Attorneys in the Technology Law practice area represent clients in transactions involving technology and intellectual property, including joint development projects, collaboration arrangements, IP licensing, and manufacturing, distribution, and strategic sourcing agreements. These transactions frequently relate to information technology, semiconductors, computers, software, communications, the Internet, and e-commerce. Most technology lawyers also have active counseling practices with respect to IP protection strategies, open source licensing, compatible development, participation in standards bodies, and related areas. The practice also involves conducting diligence investigations and negotiating terms regarding IP ownership and technology dependencies in connection with internal IP audits, mergers and acquisitions, public offerings, and other strategic transactions. Sourcing is an area calling for particular expertise in, for example, establishing the appropriate scope of services, corresponding service levels, and variable pricing terms. Technology lawyers also often act as “outsourced general counsel” for technology companies.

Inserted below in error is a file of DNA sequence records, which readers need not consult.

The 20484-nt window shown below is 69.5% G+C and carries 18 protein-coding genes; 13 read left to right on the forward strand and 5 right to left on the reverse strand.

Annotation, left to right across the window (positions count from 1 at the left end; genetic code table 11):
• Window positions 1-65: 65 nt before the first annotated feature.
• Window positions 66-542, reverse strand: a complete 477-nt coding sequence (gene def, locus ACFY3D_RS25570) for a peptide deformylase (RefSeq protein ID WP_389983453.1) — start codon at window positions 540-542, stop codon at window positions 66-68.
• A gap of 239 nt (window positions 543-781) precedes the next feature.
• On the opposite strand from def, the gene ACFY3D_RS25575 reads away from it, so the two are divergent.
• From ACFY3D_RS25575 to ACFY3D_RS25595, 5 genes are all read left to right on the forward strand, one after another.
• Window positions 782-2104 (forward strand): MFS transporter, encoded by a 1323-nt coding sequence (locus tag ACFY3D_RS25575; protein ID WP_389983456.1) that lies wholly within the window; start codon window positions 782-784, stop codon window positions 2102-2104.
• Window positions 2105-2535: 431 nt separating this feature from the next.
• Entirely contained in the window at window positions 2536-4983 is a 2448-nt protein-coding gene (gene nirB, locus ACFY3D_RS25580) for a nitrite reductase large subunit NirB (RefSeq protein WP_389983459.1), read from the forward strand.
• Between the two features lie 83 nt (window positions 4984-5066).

Practitioners ranked in this area have demonstrated expertise in both intellectual property and commercial law, as well as knowledge of industry best practices. Business acumen is also needed as technology attorneys frequently assist clients in establishing the core business terms of the deal in addition to advising on intellectual property rights allocation, licensing terms, warranties, indemnities, and the like. Technology attorneys often actively assist clients in creating new business models.
Key factors to consider in engaging an attorney for a technology transaction or consultation are background in the relevant industry segment, expertise with the type of intellectual property rights involved, familiarity with the implicated technologies and their evolution, and experience with party on the other side of the deal. A technology attorney can be expected to quickly develop an understanding what assets are most valuable to a client, what synergies the client expects to achieve through the deal, and a negotiation strategy that takes these into account.
Paul E. Jahn